terms on the diagonal right below the main diagonal but zeros everywhere else. Thus maybe
where R_{k}^{−1} is upper triangular. Also recall from the definition of S in 16.13, it follows that S^{−1}AS = D.
Thus the columns of S are eigenvectors of A, the i^{th} being an eigenvector for λ_{i}. Now from the form of L_{k},
it follows L_{k}R_{k}^{−1} is a block upper triangular matrix denoted by T_{B} and so Q_{k} = ST_{B}. It follows from the
above construction in 16.14 and the given assumption on the sizes of the eigenvalues, there are finitely
many 2 × 2 blocks centered on the main diagonal along with possibly some diagonal entries.
Therefore, for large k the matrix A_{k} = Q^{}
(k)
TAQ^{(k)
} is approximately of the same form as that
of
∗ −1 −1 − 1
QkAQk = TB S ASTB = TB DTB
which is a block upper triangular matrix. As explained above, multiplication by the various diagonal
unitary matrices does not affect this form. Therefore, for large k, A_{k} is approximately a block upper
triangular matrix.
How would this change if the above assumption on the size of the eigenvalues were relaxed but the
matrix was still nondefective with appropriate matrices having an LU factorization as above? It
would mean the blocks on the diagonal would be larger. This immediately makes the problem
more cumbersome to deal with. However, in the case that the eigenvalues of A are distinct, the
above situation really is typical of what occurs and in any case can be quickly reduced to this
case.
To see this, suppose condition 16.17 is violated and λ_{j},
⋅⋅⋅
,λ_{j+p} are complex eigenvalues having nonzero
imaginary parts such that each has the same absolute value but they are all distinct. Then let μ > 0 and
consider the matrix A + μI. Thus the corresponding eigenvalues of A + μI are λ_{j} + μ,
⋅⋅⋅
,λ_{j+p} + μ. A short
computation shows
|λj + μ|
,
⋅⋅⋅
,
|λj+p + μ|
are all distinct and so the above situation of 16.17 is obtained.
Of course, if there are repeated eigenvalues, it may not be possible to reduce to the case above
and you would end up with large blocks on the main diagonal which could be difficult to deal
with.
So how do you identify the eigenvalues? You know A_{k} and behold that it is close to a block upper
triangular matrix T_{B}^{′}. You know A_{k} is also similar to A. Therefore, T_{B}^{′} has eigenvalues which are close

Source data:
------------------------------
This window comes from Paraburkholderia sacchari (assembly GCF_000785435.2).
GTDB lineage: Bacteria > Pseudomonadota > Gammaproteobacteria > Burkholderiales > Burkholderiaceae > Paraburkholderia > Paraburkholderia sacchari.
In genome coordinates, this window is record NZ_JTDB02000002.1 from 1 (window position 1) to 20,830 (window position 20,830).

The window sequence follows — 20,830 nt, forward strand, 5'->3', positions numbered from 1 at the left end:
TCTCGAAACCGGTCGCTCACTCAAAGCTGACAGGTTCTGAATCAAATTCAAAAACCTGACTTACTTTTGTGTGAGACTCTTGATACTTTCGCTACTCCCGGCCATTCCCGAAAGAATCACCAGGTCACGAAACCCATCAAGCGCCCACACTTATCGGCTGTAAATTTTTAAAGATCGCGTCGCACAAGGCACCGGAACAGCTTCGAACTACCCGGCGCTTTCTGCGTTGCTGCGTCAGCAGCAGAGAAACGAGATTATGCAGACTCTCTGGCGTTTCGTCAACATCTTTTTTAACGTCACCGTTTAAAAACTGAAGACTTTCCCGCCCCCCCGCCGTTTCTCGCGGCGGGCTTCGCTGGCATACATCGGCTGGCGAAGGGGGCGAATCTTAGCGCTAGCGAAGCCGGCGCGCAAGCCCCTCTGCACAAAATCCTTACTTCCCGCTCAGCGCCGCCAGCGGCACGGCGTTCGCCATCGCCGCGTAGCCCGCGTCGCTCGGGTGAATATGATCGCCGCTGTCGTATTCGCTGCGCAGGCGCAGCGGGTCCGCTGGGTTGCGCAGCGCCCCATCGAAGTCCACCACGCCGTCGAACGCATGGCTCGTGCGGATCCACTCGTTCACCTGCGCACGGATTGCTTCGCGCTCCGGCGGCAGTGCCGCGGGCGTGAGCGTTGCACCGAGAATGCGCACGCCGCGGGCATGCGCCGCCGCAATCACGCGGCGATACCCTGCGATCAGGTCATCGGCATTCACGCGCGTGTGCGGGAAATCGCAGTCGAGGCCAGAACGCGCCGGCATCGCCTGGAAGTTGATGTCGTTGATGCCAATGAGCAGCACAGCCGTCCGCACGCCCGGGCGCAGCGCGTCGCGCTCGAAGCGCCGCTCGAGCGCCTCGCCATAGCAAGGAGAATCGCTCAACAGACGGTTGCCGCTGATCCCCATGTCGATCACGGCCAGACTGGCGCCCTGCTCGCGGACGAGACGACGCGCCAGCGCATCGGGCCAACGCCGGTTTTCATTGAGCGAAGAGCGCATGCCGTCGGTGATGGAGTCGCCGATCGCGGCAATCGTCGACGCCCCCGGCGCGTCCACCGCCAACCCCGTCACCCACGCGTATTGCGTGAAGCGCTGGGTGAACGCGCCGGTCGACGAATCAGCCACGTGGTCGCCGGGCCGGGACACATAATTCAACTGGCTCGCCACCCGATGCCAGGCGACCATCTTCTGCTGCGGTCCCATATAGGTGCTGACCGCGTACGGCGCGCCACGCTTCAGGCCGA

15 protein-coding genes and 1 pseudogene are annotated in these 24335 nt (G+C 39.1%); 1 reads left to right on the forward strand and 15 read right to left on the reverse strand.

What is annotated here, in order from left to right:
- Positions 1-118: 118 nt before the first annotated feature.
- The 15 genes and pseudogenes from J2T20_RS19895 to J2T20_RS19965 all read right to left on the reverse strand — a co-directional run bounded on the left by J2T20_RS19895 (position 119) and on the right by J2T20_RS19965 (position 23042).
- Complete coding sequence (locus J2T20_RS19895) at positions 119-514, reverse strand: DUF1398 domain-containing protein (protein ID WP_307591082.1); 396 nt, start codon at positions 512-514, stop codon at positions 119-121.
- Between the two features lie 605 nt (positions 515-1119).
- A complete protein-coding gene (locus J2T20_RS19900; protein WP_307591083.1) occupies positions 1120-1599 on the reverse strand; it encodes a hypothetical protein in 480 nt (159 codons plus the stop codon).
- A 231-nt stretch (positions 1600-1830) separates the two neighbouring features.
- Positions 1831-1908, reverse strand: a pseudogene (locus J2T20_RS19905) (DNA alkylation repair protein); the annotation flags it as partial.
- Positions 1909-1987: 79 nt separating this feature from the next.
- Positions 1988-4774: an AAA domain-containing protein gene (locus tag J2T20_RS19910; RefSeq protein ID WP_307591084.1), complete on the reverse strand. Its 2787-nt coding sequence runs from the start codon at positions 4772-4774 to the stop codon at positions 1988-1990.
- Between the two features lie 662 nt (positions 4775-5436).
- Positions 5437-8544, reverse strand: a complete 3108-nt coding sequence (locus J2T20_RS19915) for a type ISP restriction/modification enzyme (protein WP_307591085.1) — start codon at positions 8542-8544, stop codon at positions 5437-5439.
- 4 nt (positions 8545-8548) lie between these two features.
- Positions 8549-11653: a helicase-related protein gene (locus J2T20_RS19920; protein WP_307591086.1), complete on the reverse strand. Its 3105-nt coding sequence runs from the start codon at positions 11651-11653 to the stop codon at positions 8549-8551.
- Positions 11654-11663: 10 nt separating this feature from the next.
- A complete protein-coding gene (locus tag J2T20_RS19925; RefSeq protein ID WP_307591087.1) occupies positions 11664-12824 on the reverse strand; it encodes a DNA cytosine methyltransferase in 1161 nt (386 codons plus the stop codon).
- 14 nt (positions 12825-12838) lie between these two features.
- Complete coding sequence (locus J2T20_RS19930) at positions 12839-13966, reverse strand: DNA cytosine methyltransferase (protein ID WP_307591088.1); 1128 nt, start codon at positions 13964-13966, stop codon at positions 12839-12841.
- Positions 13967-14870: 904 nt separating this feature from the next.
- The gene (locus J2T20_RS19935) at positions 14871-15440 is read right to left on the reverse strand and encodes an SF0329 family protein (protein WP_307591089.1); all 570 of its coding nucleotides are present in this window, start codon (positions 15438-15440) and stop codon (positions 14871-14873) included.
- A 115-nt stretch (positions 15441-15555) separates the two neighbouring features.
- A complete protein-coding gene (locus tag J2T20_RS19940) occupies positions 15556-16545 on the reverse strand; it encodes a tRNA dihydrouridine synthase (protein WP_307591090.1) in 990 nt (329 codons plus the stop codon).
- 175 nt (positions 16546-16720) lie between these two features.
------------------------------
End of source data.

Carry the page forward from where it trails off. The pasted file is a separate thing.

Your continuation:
to the eigenvalues of A_{k} and hence those of A provided k is sufficiently large. See Theorem
14.4.2 which depends on complex analysis or the exercise on Page 959 which gives another
way to see this. Thus you find the eigenvalues of this block triangular matrix T_{B}^{′} and assert
that these are good approximations of the eigenvalues of A_{k} and hence to those of A. How
do you find the eigenvalues of a block triangular matrix? This is easy from Lemma 14.1.4.
Say
( )
| B1 ⋅⋅⋅ ∗ |
T′B = |( ... ... |)
0 B
m
Then forming λI − T_{B}^{′} and taking the determinant, it follows from Lemma 14.1.4 this equals
m∏
det(λIj − Bj )
j=1
and so all you have to do is take the union of the eigenvalues for each B_{j}. In the case emphasized here this
is very easy because these blocks are just 2 × 2 matrices.
How do you identify approximate eigenvectors from this? First try to find the approximate eigenvectors
for A_{k}. Pick an approximate eigenvalue λ, an exact eigenvalue for T_{B}^{′}. Then find v solving T_{B}^{′}v = λv. It
follows since T_{B}^{′} is close to A_{k} that A_{k}v ≈ λv and so
(k) (k)T
Q AQ v = Akv ≈ λv
Hence
(k)T (k)T
AQ v ≈ λQ v
and so Q^{}
(k)
Tv is an approximation to the eigenvector which goes with the eigenvalue of A which is close to
λ.
Example 16.3.8Here is a matrix.
( )
3 2 1
|( − 2 0 − 1|)
− 2 − 2 0
It happens that the eigenvalues of this matrix are 1,1 + i,1 − i. Lets apply the QR algorithm as if theeigenvalues were not known.
Applying the QR algorithm to this matrix yields the following sequence of matrices.
At this point the bottom two terms on the left part of the bottom row are both very small so it appears
the real eigenvalue is near 1.0. The complex eigenvalues are obtained from solving
Example 16.3.9The equation x^{4}+x^{3}+4x^{2}+x−2 = 0 has exactly two real solutions. You can seethis by graphing it. However, the rational root theorem from algebra shows neither of these solutionsare rational. Also, graphing it does not yield any information about the complex solutions. Lets usethe QR algorithm to approximate all the solutions, real and complex.
A matrix whose characteristic polynomial is the given polynomial is